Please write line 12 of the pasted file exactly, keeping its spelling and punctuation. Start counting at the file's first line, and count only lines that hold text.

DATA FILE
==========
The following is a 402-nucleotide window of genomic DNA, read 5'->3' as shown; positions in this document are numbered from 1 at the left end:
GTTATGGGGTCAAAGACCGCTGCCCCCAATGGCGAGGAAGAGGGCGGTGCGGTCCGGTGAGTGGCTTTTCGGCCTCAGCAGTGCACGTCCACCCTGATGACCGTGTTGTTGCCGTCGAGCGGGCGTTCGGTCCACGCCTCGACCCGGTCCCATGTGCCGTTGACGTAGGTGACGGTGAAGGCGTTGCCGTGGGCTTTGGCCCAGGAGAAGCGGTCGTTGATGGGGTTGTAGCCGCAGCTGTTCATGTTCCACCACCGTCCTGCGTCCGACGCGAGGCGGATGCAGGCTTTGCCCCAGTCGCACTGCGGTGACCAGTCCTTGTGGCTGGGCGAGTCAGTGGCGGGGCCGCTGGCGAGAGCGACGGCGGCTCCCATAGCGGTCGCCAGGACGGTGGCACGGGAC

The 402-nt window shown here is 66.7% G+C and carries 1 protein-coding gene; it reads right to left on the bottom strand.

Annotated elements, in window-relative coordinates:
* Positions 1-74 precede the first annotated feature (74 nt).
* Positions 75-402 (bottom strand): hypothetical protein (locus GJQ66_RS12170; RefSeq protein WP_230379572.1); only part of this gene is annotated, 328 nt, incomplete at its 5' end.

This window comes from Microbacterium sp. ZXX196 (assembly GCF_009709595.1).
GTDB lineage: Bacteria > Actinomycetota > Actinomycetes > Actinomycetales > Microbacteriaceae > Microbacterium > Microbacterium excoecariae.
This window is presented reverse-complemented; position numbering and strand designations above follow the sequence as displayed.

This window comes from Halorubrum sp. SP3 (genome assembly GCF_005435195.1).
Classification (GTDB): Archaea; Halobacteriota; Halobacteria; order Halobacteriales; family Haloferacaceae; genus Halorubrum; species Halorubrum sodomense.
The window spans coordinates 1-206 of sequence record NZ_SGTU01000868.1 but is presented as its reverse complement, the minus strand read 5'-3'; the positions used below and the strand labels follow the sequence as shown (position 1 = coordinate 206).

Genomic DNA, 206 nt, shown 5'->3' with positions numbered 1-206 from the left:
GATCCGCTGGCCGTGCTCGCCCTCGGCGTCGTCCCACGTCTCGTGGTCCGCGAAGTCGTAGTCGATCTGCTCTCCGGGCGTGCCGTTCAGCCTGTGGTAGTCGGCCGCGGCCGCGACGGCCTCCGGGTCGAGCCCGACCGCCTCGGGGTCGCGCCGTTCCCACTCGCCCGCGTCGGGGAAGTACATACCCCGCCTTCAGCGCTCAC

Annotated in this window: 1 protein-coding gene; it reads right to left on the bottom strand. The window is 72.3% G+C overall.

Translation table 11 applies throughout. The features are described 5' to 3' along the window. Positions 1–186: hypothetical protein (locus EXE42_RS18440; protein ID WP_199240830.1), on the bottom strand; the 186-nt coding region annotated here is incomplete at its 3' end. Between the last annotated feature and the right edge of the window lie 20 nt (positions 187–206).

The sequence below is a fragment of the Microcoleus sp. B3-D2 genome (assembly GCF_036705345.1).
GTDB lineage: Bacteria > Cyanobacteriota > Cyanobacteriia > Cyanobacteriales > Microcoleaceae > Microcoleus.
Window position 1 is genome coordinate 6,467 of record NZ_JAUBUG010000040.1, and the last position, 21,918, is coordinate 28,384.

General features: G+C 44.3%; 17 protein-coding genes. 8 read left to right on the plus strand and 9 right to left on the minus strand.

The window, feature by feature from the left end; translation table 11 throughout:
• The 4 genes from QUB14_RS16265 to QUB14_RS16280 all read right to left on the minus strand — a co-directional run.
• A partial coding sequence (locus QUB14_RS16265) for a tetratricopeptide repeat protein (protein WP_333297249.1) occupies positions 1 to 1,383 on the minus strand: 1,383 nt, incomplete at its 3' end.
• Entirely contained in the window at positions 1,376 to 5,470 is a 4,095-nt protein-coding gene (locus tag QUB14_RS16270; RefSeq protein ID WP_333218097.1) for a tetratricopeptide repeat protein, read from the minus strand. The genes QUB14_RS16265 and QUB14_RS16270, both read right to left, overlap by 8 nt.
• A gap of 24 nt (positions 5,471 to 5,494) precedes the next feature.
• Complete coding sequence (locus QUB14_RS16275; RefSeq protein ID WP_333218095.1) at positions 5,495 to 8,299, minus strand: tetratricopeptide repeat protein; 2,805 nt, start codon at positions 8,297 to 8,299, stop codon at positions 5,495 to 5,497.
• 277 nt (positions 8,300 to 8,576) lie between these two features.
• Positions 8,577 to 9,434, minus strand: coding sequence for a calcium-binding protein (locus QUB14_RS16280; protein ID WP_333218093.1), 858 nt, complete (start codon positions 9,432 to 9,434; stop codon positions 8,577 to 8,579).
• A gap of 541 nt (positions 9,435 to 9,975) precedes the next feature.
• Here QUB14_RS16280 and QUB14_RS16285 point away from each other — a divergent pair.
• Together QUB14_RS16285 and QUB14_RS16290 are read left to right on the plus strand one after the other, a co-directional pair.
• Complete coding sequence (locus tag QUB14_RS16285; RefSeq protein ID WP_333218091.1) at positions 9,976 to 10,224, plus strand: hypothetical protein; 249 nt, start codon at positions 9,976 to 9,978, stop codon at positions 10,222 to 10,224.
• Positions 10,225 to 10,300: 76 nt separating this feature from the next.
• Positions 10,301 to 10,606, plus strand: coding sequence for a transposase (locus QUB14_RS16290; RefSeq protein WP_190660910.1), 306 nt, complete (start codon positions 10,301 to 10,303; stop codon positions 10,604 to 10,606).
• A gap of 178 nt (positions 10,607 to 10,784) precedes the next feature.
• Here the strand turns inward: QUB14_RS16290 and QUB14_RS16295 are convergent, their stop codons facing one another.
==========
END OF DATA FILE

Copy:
The window spans coordinates 1-206 of sequence record NZ_SGTU01000868.1 but is presented as its reverse complement, the minus strand read 5'-3'; the positions used below and the strand labels follow the sequence as shown (position 1 = coordinate 206).